Musculoskeletal Medicine in Family Practice. Editorial - Keith K W Chan
Problems and Treatments > Media > Musculoskeletal Medicine in Family Practice. Editorial - Keith K W Chan

(The Hong Kong Practitioner June 2010, Vol12:1-2)

Editorial 
The HK Practitioner June 2010, Vol12:1-2

Musculoskeletal Medicine in Family Practice
Keith K W Chan陳國維

Keith K W Chan, MMPhysMed (Mu.sk) (Syd)
President,
Hong Kong Institute of Musculoskeletal Medicine.

Correspondence to: Dr Keith K W Chan, Room 1201, 12th Floor, City Landmark I, 68 Chung On Street, Tsuen Wan, N.T., Hong Kong SAR.

Many people ask me whether I have switched my practice from family medicine to musculoskeletal medicine. My answer is always: “No, I’ve never changed my specialty. Practicing musculoskeletal medicine is, actually, part of my family practice!” In my view point, a good musculoskeletal physician is no different from a competent family physician. They are all holistic, know their patients well, understand their relationship with families, have a good patient-centered consultation skill and practice preventive medicine. The only difference is that a musculoskeletal physician has to have an in-depth knowledge and skill in musculoskeletal medicine that needs further training.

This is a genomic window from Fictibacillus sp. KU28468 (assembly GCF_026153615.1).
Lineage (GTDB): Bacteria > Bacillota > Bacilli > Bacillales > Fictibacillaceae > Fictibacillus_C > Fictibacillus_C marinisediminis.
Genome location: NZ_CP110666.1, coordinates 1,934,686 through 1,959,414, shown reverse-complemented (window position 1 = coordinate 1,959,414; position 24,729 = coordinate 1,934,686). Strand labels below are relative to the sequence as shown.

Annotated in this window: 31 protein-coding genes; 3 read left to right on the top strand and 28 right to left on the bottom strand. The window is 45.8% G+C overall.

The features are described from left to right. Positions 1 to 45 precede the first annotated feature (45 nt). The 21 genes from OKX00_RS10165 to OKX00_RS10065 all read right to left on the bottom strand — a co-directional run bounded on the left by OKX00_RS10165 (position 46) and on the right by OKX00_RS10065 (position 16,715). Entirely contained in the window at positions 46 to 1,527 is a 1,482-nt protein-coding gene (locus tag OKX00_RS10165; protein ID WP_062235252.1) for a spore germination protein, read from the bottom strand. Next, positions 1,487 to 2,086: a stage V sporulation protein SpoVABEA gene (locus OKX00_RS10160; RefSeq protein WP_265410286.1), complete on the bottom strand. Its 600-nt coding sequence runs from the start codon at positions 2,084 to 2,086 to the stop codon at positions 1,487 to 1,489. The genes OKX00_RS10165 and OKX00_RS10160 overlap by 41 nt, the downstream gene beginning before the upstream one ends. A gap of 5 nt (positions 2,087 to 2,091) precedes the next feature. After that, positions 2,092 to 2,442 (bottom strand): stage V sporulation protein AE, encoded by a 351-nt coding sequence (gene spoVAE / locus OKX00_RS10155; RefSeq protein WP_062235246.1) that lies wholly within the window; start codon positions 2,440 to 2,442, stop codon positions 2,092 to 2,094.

The uniqueness of musculoskeletal medicine